Day 15: Map it | Safe places online

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Tuesday, December 9, 2008

Being safe may seem like a luxury, but it is not – it's our right. Different women may define feeling safe in many different ways – walking down well-lit streets, free of verbal harrassment or from being grabbed. Knowing that your home will not be attacked by army or rival guerrilla. Being listened to and taken seriously when reporting abuse – to family or to police. Not having to worry if your partner is having a “good day” or a “bad day”.

If you use computers or the internet, you may know that online safety is also vital. Certain online interactions or spaces may make you feel uncomfortable, harassed, or unsafe. New terms, such as “cyberstalking” have entered violence against women vocabulary. Given the increasing sophistication and ability to interconnect data on the internet, an online presence may be linked to specific physical whereabouts, putting women at risk.

Domestic violence survivors can be particularly vulnerable. Spy or tracking software exists which can enable another person to register every keystroke made on a computer, including email correspondence, password, online searches and surfing activity etc. The Tech Tips and Tools section of the Take Back the Tech website provides recommendations for safe communications.

We can all play a role in increasing online safety. Being smart about the risks ourselves is one way. Spaces that establish clear guidelines for community participation or informing about online safety are other examples. Sites that provide information and services for domestic violence survivors have a vital role to play in warning visitors about tracking and how to clear browser histories and searches.

Where do you feel safe online? Map it!

Put online mapping to work for women's rights, and chart websites, forums, and pictures of safe spaces online and off.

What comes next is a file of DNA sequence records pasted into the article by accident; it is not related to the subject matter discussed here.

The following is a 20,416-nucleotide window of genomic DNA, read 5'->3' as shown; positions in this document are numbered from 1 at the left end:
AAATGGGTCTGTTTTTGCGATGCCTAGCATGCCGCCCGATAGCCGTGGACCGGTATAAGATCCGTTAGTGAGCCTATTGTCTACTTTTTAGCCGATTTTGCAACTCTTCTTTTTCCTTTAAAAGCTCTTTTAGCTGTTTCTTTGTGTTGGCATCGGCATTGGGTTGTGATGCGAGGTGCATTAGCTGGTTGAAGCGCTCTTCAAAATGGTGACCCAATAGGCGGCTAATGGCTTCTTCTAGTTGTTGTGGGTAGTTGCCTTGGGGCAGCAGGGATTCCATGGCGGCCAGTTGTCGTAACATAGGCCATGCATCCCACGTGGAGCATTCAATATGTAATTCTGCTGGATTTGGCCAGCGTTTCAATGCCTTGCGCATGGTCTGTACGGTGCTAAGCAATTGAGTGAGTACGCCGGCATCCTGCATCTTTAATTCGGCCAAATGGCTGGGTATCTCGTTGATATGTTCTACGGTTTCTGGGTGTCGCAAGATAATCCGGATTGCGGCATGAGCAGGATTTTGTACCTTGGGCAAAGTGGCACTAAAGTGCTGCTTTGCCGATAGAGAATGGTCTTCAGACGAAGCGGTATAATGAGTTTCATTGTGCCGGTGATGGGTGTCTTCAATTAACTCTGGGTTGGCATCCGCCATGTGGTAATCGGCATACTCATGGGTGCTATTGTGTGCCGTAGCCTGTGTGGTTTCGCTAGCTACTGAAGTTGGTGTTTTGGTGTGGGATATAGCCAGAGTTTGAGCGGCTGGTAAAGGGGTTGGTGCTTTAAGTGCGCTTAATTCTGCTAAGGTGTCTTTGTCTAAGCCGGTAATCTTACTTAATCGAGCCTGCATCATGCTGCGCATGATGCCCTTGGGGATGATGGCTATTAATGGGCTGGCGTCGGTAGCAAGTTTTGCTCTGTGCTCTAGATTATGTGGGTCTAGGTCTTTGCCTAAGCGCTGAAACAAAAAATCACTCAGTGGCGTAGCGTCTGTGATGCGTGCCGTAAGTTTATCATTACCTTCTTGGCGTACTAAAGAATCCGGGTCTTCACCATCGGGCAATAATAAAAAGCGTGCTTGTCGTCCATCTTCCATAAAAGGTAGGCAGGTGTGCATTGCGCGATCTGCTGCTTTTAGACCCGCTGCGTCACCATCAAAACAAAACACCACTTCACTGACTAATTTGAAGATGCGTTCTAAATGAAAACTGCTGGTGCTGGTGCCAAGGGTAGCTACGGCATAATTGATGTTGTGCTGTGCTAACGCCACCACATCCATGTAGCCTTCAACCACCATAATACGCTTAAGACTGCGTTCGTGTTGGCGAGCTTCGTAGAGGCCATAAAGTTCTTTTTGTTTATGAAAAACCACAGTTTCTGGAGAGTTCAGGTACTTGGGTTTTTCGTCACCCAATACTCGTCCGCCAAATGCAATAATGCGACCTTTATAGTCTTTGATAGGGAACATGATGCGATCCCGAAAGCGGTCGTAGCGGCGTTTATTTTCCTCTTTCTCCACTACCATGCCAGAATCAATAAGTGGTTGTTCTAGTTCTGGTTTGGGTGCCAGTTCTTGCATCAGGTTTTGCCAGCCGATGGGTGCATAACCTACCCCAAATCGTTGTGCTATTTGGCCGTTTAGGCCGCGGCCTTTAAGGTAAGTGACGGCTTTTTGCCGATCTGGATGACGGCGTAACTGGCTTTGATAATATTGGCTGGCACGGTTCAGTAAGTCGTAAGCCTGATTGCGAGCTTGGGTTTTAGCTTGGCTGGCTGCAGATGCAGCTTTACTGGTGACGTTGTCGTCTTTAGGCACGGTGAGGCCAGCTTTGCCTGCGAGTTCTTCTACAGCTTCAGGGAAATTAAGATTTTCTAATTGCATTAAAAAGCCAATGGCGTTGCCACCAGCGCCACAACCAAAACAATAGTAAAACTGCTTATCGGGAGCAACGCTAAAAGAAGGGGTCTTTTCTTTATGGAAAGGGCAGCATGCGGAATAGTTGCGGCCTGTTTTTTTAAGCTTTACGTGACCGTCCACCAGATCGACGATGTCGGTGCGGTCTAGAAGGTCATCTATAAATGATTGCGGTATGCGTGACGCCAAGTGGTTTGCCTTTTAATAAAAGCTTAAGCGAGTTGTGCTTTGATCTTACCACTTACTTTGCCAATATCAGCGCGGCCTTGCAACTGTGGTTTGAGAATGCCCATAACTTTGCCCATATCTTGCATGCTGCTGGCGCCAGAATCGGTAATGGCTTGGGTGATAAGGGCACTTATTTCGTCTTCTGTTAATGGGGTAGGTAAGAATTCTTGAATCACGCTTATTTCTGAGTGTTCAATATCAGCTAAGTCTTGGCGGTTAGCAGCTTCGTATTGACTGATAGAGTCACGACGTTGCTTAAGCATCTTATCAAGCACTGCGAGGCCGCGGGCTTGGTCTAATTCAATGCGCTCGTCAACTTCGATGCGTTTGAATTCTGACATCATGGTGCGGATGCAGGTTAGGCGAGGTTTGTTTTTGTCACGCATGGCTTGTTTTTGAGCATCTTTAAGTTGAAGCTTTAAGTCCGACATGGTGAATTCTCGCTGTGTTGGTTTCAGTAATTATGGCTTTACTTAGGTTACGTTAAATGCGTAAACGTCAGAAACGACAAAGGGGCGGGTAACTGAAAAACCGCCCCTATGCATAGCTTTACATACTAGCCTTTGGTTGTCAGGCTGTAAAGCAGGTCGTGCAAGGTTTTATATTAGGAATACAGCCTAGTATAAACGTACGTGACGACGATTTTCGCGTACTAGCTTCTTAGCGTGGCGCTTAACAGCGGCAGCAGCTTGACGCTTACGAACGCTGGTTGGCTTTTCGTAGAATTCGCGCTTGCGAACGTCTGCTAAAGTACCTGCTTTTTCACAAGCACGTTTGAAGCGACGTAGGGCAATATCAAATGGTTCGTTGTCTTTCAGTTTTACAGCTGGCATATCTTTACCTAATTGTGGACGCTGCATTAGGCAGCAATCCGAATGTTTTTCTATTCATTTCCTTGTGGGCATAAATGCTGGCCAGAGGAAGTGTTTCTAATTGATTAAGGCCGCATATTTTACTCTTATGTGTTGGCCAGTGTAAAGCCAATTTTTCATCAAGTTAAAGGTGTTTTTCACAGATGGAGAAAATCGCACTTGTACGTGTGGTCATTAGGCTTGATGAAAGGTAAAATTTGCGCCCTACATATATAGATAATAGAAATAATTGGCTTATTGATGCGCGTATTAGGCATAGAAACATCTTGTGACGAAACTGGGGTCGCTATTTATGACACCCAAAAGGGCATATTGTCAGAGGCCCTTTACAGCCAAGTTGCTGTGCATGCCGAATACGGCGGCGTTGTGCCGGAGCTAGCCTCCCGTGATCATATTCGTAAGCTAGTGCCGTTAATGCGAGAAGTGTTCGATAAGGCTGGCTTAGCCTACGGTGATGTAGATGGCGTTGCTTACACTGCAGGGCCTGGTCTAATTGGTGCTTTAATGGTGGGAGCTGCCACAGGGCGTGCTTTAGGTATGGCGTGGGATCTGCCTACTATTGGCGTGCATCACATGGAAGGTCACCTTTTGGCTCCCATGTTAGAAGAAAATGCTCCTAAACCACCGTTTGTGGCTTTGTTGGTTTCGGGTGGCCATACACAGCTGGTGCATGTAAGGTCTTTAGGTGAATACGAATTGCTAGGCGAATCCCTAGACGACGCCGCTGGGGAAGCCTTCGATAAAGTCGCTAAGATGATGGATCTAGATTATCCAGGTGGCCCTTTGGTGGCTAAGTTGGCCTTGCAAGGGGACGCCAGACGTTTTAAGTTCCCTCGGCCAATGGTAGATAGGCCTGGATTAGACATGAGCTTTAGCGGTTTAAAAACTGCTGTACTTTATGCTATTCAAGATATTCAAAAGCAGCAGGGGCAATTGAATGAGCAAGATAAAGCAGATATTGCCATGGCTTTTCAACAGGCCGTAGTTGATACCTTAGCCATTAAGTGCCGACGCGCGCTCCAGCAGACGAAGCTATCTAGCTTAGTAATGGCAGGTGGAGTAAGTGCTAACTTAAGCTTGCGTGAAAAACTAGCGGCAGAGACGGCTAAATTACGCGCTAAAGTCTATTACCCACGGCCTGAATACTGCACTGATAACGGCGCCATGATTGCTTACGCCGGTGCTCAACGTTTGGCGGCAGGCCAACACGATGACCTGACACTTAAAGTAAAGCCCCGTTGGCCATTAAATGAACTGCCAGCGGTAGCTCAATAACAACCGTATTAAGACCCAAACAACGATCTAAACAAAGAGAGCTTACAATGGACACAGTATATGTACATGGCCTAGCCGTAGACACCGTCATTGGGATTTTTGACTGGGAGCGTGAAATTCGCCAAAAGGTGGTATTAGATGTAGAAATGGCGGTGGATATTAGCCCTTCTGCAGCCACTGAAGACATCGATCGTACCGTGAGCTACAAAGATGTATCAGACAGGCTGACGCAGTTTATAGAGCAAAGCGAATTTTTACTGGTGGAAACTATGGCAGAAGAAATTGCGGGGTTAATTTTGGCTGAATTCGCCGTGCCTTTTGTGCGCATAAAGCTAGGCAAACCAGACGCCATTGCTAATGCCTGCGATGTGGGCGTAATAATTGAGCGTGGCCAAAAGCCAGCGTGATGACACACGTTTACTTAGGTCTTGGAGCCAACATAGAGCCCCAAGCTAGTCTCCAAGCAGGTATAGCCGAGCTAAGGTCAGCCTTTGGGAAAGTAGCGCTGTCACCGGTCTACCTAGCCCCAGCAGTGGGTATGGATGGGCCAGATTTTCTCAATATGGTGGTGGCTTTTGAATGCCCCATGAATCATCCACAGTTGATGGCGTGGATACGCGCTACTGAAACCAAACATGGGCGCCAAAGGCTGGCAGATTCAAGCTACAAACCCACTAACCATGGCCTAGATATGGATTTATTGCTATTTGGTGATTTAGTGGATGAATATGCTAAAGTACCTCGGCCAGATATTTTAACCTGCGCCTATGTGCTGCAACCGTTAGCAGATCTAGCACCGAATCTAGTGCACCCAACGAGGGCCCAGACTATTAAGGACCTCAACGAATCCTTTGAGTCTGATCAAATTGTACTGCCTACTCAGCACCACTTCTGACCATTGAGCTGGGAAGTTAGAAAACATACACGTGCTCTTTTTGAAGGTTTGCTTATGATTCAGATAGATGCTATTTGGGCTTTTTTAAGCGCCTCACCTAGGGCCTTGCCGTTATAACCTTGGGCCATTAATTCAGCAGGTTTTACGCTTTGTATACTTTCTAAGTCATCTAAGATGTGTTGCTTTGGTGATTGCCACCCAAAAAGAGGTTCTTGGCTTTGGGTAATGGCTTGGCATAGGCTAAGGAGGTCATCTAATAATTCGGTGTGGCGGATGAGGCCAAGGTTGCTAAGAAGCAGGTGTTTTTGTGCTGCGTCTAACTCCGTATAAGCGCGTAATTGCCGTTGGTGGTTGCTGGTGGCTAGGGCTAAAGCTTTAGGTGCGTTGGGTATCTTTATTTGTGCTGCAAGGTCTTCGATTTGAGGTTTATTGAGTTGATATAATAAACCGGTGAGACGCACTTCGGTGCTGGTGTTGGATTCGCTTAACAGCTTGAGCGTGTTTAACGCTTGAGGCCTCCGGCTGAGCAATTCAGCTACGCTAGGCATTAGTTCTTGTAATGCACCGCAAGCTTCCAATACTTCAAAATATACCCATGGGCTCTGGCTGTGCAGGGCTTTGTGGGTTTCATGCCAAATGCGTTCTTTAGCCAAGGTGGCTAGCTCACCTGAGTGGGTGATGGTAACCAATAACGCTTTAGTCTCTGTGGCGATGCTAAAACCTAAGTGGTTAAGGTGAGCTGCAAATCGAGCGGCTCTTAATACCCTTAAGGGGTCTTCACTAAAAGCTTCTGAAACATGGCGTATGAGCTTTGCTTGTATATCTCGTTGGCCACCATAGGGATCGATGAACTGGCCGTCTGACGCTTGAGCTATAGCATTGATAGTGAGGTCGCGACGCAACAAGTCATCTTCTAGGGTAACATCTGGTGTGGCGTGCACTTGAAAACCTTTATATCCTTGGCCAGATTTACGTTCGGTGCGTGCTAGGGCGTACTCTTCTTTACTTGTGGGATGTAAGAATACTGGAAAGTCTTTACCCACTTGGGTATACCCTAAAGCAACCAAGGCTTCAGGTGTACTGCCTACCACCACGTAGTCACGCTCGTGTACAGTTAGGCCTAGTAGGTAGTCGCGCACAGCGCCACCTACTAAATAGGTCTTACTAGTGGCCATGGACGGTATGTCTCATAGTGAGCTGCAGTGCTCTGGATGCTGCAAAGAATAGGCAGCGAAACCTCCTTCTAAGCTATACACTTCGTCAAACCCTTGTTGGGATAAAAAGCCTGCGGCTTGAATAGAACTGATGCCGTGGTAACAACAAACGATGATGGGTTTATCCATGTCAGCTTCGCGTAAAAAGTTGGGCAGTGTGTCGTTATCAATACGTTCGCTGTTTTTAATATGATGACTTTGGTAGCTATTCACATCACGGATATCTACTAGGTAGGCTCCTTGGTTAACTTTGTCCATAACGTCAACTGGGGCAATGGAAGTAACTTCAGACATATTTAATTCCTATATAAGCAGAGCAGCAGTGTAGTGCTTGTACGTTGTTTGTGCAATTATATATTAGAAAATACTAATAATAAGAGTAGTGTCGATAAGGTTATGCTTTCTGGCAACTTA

• Share websites that you think take into account women's secure online communications, ie, step-by-step online safety; a website on VAW that addresses online safety for survivors.
  • Forums that offer a code of conduct for creating a safe, sharing environment.
  • Or take pictures of physical spaces that you feel safe, and tell us why.
  • Tell us places that are NOT safe, too. Why aren't they safe and what can be done to increase women's safety there?


Map your sites and photos at Take Back The Tech Safe & Unsafe Spaces map

  • You'll have to be logged in to add a place, but registration is open to everyone.
  • You can give the place a title and a description about why you feel safe or not there, and also upload a photo. Also, include the city and country.
  • Then map the geographic location of the space on the map. Make a click on the map and a marker will appear. Pull the marker by holding it down with your mouse to the spot on the map that you want to fix as the geographic location. Each time you click, the map will go in closer and closer, permitting you to get as precise as you wish. You might want to keep it a bit general – say at the city or neighborhood level – depending on the safe or unsafe place you are entering. For example, you may feel safe at home, but you would not want to map the precise location of your home.
  • If you've never plotted a place on an internet map, we hope this will be a place you feel safe to try it out! 

Let's put online mapping to work for women's safety!